We came to the top of a rise.   Below, the two tire track ruts were full of water from rain the night before.  He said “you better gun it or we’ll get stuck.”  So I did.   Whoosh!  Down the hill.  And then I suddenly jammed on the brakes – skidding and splashing to a stop with water up to my hubcaps.  He said “what the. . .”  I got out of the car and about 20 feet in front of us a big turtle was cooling himself.  In the water.  In the tire track.  If I’d continued, I would have crushed him.  I held up the turtle to show Mr. Griggs.  I set the turtle on the side and got back in the car.  He stared at me.  I looked at him somewhat defensively and said “I didn’t want to kill the turtle.”  He nodded and thought a moment “You did the right thing.  You want Indian artifacts?  Go that way” – he pointed and we peeled off across the desert in another 2 tire track “road.”  And we stopped, climbed to the top of a butte and found an Indian burial ground.  He told me the story of the Anasazis who had lived there.  I found some neat things – some of which I took.   Today, I have in my office a well-used mano (corn grinding stone) – one of three I found that day along with a metate (the stone on which corn was ground).  Every time I walk in my office – and glance at the mano – I think of the turtle in the tire track . . . . and that very special day. 


A haiku is a short form of Japanese poetry characterized by three qualities: 

1.  There are three stanzas of 5, 7 and 5 syllables;

2.  In this highly abbreviated poem, there are two well-defined images (with a kireji or “cutting word” between them); and

3.  The subject is usually drawn from the natural world (often seasonal).

The most famous composer of haiku poetry was Matsuo Basho (1644-1694).   He was the grand poet of the Edo period and his poetry has achieved international renown.  His works frequently appear on Japanese monuments and at traditional Japanese sites.  Basho’s most famous (and probably the best known example of) haiku was “The Old Pond.”

Fu-ru-i-ke ya

Ka-wa zu to-bi-ko-mu

Mi-zu no 0-to

The translation?

Old pond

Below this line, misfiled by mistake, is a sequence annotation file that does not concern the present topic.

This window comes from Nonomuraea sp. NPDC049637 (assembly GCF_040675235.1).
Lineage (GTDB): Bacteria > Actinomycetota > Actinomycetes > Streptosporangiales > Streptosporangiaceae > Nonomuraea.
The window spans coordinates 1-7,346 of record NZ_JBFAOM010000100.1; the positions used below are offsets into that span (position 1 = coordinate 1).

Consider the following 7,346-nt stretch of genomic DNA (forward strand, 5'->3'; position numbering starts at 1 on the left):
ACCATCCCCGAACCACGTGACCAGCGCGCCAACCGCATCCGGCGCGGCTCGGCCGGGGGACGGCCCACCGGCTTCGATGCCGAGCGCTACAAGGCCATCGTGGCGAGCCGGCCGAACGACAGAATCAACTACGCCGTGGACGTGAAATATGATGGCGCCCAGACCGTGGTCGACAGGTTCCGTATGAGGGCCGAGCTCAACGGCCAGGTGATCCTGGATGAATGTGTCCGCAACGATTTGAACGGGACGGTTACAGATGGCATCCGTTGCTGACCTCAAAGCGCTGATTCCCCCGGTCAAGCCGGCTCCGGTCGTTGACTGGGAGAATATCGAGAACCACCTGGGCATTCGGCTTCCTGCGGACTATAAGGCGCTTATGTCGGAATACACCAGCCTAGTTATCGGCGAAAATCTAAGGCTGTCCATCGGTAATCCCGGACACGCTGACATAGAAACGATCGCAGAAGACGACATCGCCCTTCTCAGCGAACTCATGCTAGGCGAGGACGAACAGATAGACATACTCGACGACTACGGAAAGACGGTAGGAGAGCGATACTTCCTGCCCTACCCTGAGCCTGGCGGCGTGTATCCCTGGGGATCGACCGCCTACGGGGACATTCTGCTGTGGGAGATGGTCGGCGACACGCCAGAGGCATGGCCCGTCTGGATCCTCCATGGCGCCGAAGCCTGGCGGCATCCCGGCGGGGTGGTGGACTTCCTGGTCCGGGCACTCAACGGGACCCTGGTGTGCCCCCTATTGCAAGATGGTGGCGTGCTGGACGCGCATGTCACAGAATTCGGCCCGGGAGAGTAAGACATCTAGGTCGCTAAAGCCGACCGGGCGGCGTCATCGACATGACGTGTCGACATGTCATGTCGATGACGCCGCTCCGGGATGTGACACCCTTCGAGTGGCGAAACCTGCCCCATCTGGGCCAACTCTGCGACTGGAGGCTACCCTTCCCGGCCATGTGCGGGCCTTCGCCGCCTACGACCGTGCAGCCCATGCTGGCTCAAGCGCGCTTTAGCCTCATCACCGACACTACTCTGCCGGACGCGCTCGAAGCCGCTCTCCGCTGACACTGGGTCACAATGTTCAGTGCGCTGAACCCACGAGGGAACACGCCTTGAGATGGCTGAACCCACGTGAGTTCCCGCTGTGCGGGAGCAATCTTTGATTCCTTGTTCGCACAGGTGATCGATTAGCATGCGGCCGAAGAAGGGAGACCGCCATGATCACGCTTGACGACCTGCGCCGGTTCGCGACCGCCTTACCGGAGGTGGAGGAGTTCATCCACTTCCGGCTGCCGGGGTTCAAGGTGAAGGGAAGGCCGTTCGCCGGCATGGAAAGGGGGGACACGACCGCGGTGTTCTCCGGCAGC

A frog leaps in


I tend to think that haiku can be a poignant teaching tool for students since it requires structure, thought, concentration and result.  Face it — if the three elements of haiku are present, how can the haiku be bad? 

Winter Squirrel by Renaissance Hombre

A squirrel sits still

His tail begins to move

And away he goes

Move over Mister Basho. . . . .


Speaking of Camp Napowan, a year or two before I was on staff, there was a chap named “Harry” who was on staff at the camp for a couple years.   Harry was from Park Ridge (IL) and attended Maine East High School.  Good guy from all accounts.  As I recall he worked in the camp store.   After graduating from Maine East, Harry attended Ripon College for a year or two but he dropped out and moved to Los Angeles where he had some minor acting roles and worked as a carpenter.  

While doing some carpentry work for filmmaker George Lucas, Harry was asked to “read” for a role for a new film that was in the works.  So, Harry read for the part – and he got it.    Harry played the part of Han Solo in Star Wars.  Yes . . . “Harry” who worked at Camp Napowan was Harrison.  Harrison Ford. . . .  

A Lifebuoy Lesson

When I was 12 years old (1959), I spent part of the summer at Camp Napowan — a great Boy Scout camp in Wild Rose, Wisconsin.  One hot sunny afternoon, I was loping back to my campsite when I saw a fellow camper named “Wiley.”  I looked at him and called him a “______.”   It was a highly offensive and nasty slur.  What prompted my outburst, I don’t recall but from the moment the words left my lips, things began moving verrrry quickly.  And with great and lasting impression. 

The Senior Patrol Leader, Bill B. – age 14, heard my comment and yelled an order to other Scouts.  They grabbed me and dragged me shouting and struggling to the wash stand.  Bill took a well-used cake of Lifebuoy’s finest and pushed it into my mouth.   Then – with a word from Bill – I was released.  I ran back to my tent on the verge of tears – spitting soap shards.   When I emerged, the matter was forgotten.

But you know what?  From that time on, I never used an epithet like that.   I learned.  Some might say “the hard way.”   But I disagree.    I wish other young people could learn like this — from their peers.  I look at this lesson (and others I’ve had) as being key to my development (see posts of 8/16/11 and 11/23/11).  I’m glad I learned.           

Oh and Bill B.?  He and I went on to become Eagle Scouts.  We worked together on staff at Camp Napowan for the next 3 years.   He became one of my two closest friends (along with my great pal Col. “Ox” – another Eagle Scout).   Bill was best man at my wedding.  And we talk frequently.  Today, he’s the finest veterinarian in the State of Kentucky.   And to this day, I’ve rarely heard Bill utter anything stronger than a (usually appropriate) “doggonit.”